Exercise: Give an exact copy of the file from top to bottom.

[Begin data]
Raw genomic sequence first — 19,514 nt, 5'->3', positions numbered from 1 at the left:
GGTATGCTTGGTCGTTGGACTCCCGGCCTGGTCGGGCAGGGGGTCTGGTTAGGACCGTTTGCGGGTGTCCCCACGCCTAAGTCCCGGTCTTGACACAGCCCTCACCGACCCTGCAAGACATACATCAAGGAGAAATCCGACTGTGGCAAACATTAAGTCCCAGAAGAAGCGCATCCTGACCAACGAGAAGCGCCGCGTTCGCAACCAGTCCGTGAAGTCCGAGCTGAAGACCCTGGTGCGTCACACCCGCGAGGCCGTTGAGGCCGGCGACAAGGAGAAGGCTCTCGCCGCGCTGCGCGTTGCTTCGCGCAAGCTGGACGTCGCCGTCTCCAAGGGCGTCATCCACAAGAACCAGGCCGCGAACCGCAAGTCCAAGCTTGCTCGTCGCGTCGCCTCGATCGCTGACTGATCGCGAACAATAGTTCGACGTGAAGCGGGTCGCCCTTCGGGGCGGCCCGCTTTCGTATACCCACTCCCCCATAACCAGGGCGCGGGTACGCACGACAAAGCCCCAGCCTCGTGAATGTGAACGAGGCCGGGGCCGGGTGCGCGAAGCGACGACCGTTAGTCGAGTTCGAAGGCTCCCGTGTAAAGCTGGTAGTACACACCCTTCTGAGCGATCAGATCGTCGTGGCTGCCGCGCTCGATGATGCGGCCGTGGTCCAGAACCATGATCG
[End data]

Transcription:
Raw genomic sequence first — 19,514 nt, 5'->3', positions numbered from 1 at the left:
GGTATGCTTGGTCGTTGGACTCCCGGCCTGGTCGGGCAGGGGGTCTGGTTAGGACCGTTTGCGGGTGTCCCCACGCCTAAGTCCCGGTCTTGACACAGCCCTCACCGACCCTGCAAGACATACATCAAGGAGAAATCCGACTGTGGCAAACATTAAGTCCCAGAAGAAGCGCATCCTGACCAACGAGAAGCGCCGCGTTCGCAACCAGTCCGTGAAGTCCGAGCTGAAGACCCTGGTGCGTCACACCCGCGAGGCCGTTGAGGCCGGCGACAAGGAGAAGGCTCTCGCCGCGCTGCGCGTTGCTTCGCGCAAGCTGGACGTCGCCGTCTCCAAGGGCGTCATCCACAAGAACCAGGCCGCGAACCGCAAGTCCAAGCTTGCTCGTCGCGTCGCCTCGATCGCTGACTGATCGCGAACAATAGTTCGACGTGAAGCGGGTCGCCCTTCGGGGCGGCCCGCTTTCGTATACCCACTCCCCCATAACCAGGGCGCGGGTACGCACGACAAAGCCCCAGCCTCGTGAATGTGAACGAGGCCGGGGCCGGGTGCGCGAAGCGACGACCGTTAGTCGAGTTCGAAGGCTCCCGTGTAAAGCTGGTAGTACACACCCTTCTGAGCGATCAGATCGTCGTGGCTGCCGCGCTCGATGATGCGGCCGTGGTCCAGAACCATGATCG